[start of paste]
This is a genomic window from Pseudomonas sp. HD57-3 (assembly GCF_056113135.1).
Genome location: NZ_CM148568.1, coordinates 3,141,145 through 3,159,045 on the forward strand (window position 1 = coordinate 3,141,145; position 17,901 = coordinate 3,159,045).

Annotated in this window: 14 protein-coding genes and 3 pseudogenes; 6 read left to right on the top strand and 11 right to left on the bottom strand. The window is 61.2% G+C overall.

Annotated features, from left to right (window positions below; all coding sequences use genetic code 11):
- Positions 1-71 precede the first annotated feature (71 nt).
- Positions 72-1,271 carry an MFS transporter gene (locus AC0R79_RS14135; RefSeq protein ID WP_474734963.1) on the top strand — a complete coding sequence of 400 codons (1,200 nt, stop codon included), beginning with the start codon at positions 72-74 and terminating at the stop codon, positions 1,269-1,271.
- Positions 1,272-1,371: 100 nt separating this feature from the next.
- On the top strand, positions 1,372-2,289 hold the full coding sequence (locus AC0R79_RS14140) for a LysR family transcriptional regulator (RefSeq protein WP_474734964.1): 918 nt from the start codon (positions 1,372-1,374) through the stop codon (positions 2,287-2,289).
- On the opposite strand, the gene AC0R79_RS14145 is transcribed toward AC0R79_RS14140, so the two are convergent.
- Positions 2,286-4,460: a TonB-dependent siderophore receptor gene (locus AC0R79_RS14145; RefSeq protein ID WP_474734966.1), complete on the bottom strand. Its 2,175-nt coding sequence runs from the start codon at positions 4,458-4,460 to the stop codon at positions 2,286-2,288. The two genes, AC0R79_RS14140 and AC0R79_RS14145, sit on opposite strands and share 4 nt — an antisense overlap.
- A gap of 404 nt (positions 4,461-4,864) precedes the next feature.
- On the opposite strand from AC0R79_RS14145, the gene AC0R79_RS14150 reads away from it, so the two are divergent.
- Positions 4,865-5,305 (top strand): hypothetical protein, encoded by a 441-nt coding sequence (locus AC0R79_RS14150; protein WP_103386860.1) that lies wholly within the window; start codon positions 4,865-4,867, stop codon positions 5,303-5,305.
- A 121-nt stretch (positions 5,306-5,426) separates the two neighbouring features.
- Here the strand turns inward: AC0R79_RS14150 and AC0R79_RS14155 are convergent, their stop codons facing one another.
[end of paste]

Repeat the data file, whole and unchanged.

This is a genomic window from Pseudomonas sp. HD57-3 (assembly GCF_056113135.1).
Genome location: NZ_CM148568.1, coordinates 3,141,145 through 3,159,045 on the forward strand (window position 1 = coordinate 3,141,145; position 17,901 = coordinate 3,159,045).

Annotated in this window: 14 protein-coding genes and 3 pseudogenes; 6 read left to right on the top strand and 11 right to left on the bottom strand. The window is 61.2% G+C overall.

Annotated features, from left to right (window positions below; all coding sequences use genetic code 11):
- Positions 1-71 precede the first annotated feature (71 nt).
- Positions 72-1,271 carry an MFS transporter gene (locus AC0R79_RS14135; RefSeq protein ID WP_474734963.1) on the top strand — a complete coding sequence of 400 codons (1,200 nt, stop codon included), beginning with the start codon at positions 72-74 and terminating at the stop codon, positions 1,269-1,271.
- Positions 1,272-1,371: 100 nt separating this feature from the next.
- On the top strand, positions 1,372-2,289 hold the full coding sequence (locus AC0R79_RS14140) for a LysR family transcriptional regulator (RefSeq protein WP_474734964.1): 918 nt from the start codon (positions 1,372-1,374) through the stop codon (positions 2,287-2,289).
- On the opposite strand, the gene AC0R79_RS14145 is transcribed toward AC0R79_RS14140, so the two are convergent.
- Positions 2,286-4,460: a TonB-dependent siderophore receptor gene (locus AC0R79_RS14145; RefSeq protein ID WP_474734966.1), complete on the bottom strand. Its 2,175-nt coding sequence runs from the start codon at positions 4,458-4,460 to the stop codon at positions 2,286-2,288. The two genes, AC0R79_RS14140 and AC0R79_RS14145, sit on opposite strands and share 4 nt — an antisense overlap.
- A gap of 404 nt (positions 4,461-4,864) precedes the next feature.
- On the opposite strand from AC0R79_RS14145, the gene AC0R79_RS14150 reads away from it, so the two are divergent.
- Positions 4,865-5,305 (top strand): hypothetical protein, encoded by a 441-nt coding sequence (locus AC0R79_RS14150; protein WP_103386860.1) that lies wholly within the window; start codon positions 4,865-4,867, stop codon positions 5,303-5,305.
- A 121-nt stretch (positions 5,306-5,426) separates the two neighbouring features.
- Here the strand turns inward: AC0R79_RS14150 and AC0R79_RS14155 are convergent, their stop codons facing one another.